21/8/43 When the new cowman annoyed me this morning I was automatically, and without feeling, as tough as it’s possible to be. We got straight into whether we suited each other and whether he’d better go or stay — he, of course, started that. I said he could do what he damn pleased, but if he stayed he’d do things the way I wanted them done.
The war has stuck again, hasn’t it? I’m worried about the Russians. For the last six months I’ve taken the view that our plans must be good ones because Stalin had stopped asking for a second front and therefore must know what we intend to do and be satisfied with it. But perhaps by the time you get this, something will have been done which will satisfy them. If not it will be another three years before you’ve worked out your service abroad and by then you’ll have to come and get me out of Bedlam.
What annoys me is not being able to take up my bed and walk. That is the only panacea I’ve ever had for a rut of depression. Break loose, start again and see every one in hell. But I can’t do it. So this letter goes from Wilmcote to the place the censors still think is a secret to bring you nothing but gloom and depression.
30/8/43 I think the news is awful. Talk, talk, talk, and nothing done. And I am terrified by the withdrawal of Litvinoff which when it happened before was the beginning of the end. But then I have an awful temperament. I think I ought really to join Claude Cockburn on The Week. I know no one but he and I who can consistently see nothing but bad in what appears to everyone else to be good. I wish you’d come home my honey. Then perhaps I’d change my ways.
Darling I’m so awfully sorry about dreadful letters last week. I don’t suppose I’m like that really at all. So you must always think of me as I used to be and not worry about what I’m like now because I shall be all right when you get back. And I’m sorry I haven’t more guts. I should have. But I’ve had a bad time I think. With the one exception of the fact that I’ve got the children, which is a pretty big exception, I think I’ve had a much worse time than you. Because Teheran and all that does keep the time moving and the juices rising whereas this has really been one long endurance test.
So forgive it all and love me as I love you which is as much as anyone could.
In answer, but some time later, she got the following letter from Jack:
13/9/43 I have been so immensely proud of what you’ve done, and every one I’ve told about it has been so full of praise and envy, and often even said they wished their own wives had the guts to do the same. So you can feel that, to the ordinary chap I meet out here, what you have done has been almost a wish-fulfilment of his own ambitions. Everyone wants a farm after the war to go back to, and we’re the only ones I know who’ve had the courage and brains, energy and determination, not only to get one but to make a success of it … and write a first-class book into the bargain.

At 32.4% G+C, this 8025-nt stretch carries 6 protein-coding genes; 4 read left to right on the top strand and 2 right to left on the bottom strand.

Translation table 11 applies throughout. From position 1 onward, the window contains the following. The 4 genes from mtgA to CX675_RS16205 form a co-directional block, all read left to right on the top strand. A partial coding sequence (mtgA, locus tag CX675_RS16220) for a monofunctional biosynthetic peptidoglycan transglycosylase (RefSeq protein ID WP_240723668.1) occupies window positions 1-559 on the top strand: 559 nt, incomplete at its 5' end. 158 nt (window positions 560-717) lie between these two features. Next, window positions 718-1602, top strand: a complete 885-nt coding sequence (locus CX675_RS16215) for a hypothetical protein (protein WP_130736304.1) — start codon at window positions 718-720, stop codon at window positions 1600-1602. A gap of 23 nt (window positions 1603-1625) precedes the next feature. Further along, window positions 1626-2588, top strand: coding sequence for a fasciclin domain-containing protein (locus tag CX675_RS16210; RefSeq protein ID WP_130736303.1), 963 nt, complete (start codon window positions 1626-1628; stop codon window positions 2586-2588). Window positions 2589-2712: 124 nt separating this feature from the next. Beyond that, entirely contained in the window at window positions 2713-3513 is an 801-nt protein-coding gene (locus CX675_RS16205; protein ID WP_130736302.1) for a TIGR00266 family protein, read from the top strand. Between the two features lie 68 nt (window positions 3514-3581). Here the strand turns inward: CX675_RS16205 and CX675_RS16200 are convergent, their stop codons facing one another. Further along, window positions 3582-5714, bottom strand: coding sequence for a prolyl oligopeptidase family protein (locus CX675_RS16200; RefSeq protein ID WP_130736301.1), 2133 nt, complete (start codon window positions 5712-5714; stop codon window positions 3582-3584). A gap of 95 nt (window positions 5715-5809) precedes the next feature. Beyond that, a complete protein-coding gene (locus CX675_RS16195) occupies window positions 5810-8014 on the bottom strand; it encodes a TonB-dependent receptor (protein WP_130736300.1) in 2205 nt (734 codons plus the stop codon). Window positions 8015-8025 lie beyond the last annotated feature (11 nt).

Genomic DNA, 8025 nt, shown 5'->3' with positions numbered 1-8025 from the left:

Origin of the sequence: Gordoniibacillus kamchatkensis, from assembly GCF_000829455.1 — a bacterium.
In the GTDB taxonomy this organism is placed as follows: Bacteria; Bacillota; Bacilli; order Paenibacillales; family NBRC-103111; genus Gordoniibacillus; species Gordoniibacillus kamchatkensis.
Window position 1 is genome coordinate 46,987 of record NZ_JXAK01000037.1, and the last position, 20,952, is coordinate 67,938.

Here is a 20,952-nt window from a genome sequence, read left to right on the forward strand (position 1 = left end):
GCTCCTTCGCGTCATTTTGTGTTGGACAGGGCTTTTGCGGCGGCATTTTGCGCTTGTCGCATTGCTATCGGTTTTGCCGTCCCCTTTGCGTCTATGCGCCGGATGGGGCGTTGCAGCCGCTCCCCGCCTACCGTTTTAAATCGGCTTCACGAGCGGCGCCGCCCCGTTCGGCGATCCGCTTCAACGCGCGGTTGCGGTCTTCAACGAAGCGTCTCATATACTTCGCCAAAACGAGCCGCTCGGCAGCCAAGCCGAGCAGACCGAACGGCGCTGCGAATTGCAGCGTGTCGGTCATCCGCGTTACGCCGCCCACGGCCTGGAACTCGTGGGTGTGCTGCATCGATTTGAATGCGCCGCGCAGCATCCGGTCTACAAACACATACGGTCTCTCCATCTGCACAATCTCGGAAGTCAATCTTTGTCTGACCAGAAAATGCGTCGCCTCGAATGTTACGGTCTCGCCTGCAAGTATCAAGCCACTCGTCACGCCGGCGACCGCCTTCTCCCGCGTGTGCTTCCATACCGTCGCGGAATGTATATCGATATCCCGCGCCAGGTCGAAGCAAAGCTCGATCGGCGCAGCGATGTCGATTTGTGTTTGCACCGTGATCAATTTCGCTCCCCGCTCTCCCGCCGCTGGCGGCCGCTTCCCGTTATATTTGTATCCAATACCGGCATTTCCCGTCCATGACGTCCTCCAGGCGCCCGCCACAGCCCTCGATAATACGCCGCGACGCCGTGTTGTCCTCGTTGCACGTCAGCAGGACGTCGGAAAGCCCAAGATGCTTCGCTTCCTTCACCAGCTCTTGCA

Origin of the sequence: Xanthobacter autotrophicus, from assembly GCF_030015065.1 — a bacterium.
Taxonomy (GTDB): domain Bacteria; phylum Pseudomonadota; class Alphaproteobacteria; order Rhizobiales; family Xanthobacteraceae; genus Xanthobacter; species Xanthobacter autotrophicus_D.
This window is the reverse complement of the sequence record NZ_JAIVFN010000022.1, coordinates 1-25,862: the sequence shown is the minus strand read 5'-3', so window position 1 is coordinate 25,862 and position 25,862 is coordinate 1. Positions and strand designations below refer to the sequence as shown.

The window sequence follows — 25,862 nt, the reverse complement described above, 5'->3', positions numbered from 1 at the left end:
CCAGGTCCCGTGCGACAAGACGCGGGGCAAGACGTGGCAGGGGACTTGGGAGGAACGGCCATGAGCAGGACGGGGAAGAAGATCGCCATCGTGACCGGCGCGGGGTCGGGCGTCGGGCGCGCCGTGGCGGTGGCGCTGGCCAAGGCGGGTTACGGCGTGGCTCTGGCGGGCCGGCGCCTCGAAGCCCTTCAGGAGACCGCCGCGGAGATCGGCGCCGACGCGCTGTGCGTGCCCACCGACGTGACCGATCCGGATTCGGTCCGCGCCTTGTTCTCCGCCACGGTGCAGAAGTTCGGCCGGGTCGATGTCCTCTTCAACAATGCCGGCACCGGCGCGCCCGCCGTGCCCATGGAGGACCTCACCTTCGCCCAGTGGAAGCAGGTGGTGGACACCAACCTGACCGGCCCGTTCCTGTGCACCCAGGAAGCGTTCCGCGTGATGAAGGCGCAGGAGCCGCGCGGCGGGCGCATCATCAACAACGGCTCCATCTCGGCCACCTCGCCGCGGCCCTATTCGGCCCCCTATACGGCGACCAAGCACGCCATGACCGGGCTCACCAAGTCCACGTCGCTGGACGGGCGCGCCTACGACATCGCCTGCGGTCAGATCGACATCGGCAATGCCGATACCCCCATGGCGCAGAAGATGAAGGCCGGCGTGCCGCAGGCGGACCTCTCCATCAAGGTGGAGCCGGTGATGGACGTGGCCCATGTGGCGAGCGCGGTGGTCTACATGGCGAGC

I suppose I’ve lent the book to some 50 people, and several have read it independently. I’ve never had it back without the most sincere and genuine compliments, and I feel proud each time. When you gloom about life, because I feel the gloom so deeply myself I realize it’s worse in every single aspect for you. You’ve done something truly remarkable and widely recognised as such, so if you can keep it up till I get back, it will be all the more so. If you can’t, it will in no way detract from the fact behind you and you can, with a perfectly clear conscience, stop the whole thing and find another temporary solution. I can only give you my absolute confidence in whatever you do. I recommend more holidays and a bit of gaiety if you can find it, and some company if you can get it. People sometimes help to pull one out of introspection and depression. What you’ve endured is three times longer than anything you’ve got to endure in the future, so keep on, darling.
5/9/43 I’ve completely recovered my spirits and feel all right again. I don’t myself understand exactly what happens during the very bad phases.
8/9/43 I don’t think I’ve ever described to you the formidable nature of GH meals. At the moment we have Win, who either has a worm or something psychologically wrong which turns her mind to food. I’ve never seen anyone eat like it.
Then there’s Nora, who is rude and rough and by turns sulky or out to entertain with dull stories about what she said to the butcher. Then there are the two children who quarrel incessantly and usually make scenes about their food. My method of enduring all this is to withdraw from it. I’m told I very often have to be addressed three times before I even hear it. This doesn’t seem to me to be a hysterical defence but a perfectly good rational one, and if I didn’t do it I could not stand it at all.